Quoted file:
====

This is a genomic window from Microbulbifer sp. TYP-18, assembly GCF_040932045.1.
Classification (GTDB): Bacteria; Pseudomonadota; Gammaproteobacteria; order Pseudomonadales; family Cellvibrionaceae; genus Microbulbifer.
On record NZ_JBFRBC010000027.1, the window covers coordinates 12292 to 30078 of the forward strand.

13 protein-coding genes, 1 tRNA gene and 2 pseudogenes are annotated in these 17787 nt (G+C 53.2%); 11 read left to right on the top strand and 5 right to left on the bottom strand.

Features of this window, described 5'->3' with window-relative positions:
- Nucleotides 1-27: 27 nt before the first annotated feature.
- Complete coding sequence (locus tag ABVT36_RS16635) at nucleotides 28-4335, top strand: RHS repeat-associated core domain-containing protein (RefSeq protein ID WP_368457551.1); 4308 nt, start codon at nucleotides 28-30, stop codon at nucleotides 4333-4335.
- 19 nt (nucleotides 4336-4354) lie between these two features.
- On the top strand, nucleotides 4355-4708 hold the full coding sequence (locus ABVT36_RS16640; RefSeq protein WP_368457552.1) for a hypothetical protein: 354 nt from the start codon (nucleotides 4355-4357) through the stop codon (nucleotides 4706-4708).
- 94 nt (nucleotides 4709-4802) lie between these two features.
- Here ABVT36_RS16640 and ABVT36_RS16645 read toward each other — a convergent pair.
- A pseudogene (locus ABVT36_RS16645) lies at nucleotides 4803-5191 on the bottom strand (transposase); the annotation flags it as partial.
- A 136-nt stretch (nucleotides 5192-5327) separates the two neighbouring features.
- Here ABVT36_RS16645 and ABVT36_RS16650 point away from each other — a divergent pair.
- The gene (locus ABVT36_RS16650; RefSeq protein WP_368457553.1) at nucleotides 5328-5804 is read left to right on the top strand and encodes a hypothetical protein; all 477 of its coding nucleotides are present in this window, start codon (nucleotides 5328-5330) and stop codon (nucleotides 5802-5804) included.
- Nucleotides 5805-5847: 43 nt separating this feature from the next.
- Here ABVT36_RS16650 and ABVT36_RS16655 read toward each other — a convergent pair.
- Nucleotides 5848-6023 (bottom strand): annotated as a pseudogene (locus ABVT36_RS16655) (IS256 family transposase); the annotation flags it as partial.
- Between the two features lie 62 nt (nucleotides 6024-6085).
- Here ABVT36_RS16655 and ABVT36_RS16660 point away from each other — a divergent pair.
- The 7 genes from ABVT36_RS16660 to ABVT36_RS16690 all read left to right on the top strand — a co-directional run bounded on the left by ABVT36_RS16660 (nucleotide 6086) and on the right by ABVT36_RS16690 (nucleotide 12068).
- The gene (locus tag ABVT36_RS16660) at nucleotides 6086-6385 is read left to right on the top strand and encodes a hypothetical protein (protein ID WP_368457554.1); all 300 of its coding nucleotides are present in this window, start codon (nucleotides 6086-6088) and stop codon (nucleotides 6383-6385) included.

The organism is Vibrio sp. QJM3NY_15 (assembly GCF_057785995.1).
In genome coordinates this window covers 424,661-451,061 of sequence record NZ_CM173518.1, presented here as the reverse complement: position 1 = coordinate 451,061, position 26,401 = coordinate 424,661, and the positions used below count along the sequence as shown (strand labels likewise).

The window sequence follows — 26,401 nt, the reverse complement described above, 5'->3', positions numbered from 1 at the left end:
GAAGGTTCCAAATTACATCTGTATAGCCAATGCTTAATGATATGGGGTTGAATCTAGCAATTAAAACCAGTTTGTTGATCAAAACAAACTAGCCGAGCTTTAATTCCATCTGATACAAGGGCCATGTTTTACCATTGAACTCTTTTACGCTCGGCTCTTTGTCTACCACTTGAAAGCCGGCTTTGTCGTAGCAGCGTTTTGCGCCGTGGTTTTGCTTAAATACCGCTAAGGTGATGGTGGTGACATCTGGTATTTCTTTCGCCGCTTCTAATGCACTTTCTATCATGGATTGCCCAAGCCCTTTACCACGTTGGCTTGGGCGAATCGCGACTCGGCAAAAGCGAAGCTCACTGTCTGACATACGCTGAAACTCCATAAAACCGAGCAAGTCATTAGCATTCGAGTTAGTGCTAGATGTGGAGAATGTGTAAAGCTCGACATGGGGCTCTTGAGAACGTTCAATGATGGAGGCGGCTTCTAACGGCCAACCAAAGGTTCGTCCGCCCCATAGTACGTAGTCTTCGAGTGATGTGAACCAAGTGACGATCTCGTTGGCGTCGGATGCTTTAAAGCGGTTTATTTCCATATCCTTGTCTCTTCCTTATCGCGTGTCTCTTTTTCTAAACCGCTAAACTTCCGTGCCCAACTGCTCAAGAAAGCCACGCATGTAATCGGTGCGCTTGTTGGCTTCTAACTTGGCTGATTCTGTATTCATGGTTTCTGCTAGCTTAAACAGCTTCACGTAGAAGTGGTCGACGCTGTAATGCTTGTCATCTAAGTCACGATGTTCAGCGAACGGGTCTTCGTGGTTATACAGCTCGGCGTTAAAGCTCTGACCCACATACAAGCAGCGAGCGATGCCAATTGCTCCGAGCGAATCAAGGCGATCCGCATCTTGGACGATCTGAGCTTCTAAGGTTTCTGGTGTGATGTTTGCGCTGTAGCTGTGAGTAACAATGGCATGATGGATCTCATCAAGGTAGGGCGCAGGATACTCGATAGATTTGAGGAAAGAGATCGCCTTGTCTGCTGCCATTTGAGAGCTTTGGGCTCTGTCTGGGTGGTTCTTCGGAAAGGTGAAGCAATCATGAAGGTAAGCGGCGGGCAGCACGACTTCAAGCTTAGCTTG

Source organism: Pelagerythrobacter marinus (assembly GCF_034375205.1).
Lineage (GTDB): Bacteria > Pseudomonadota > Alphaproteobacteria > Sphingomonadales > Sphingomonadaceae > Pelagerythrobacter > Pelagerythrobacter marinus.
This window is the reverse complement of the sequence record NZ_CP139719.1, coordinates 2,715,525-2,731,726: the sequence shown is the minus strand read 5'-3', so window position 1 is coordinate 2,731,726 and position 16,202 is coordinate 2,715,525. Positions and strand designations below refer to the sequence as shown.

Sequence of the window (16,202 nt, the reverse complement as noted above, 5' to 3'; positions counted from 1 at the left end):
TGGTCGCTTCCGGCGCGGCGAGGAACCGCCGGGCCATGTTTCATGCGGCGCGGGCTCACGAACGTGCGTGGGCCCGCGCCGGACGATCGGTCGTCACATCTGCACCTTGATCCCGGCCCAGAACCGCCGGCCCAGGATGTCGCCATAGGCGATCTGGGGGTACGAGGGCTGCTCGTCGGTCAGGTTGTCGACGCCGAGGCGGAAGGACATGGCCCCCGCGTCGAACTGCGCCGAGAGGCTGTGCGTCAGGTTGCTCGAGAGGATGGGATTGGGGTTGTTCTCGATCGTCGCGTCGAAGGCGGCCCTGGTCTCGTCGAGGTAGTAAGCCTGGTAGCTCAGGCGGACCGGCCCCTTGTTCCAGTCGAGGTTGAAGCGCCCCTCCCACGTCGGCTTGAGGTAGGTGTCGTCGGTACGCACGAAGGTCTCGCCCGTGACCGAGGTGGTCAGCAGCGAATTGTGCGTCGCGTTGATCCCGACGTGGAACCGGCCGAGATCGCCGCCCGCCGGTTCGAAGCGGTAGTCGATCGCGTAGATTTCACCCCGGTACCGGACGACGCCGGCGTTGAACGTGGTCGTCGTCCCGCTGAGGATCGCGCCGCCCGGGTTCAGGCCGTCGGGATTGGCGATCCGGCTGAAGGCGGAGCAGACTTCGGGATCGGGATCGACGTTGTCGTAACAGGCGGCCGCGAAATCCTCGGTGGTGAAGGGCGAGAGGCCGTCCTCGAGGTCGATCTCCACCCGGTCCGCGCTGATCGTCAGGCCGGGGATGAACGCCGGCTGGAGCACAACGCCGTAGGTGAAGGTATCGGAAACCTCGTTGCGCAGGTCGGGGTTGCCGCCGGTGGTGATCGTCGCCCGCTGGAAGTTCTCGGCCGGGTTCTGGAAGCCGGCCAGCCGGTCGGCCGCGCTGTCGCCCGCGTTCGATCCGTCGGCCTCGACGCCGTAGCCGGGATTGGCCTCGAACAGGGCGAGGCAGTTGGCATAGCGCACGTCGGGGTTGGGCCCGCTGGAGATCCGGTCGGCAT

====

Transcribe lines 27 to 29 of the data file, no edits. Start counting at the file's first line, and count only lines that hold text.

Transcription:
Source organism: Pelagerythrobacter marinus (assembly GCF_034375205.1).
Lineage (GTDB): Bacteria > Pseudomonadota > Alphaproteobacteria > Sphingomonadales > Sphingomonadaceae > Pelagerythrobacter > Pelagerythrobacter marinus.
This window is the reverse complement of the sequence record NZ_CP139719.1, coordinates 2,715,525-2,731,726: the sequence shown is the minus strand read 5'-3', so window position 1 is coordinate 2,731,726 and position 16,202 is coordinate 2,715,525. Positions and strand designations below refer to the sequence as shown.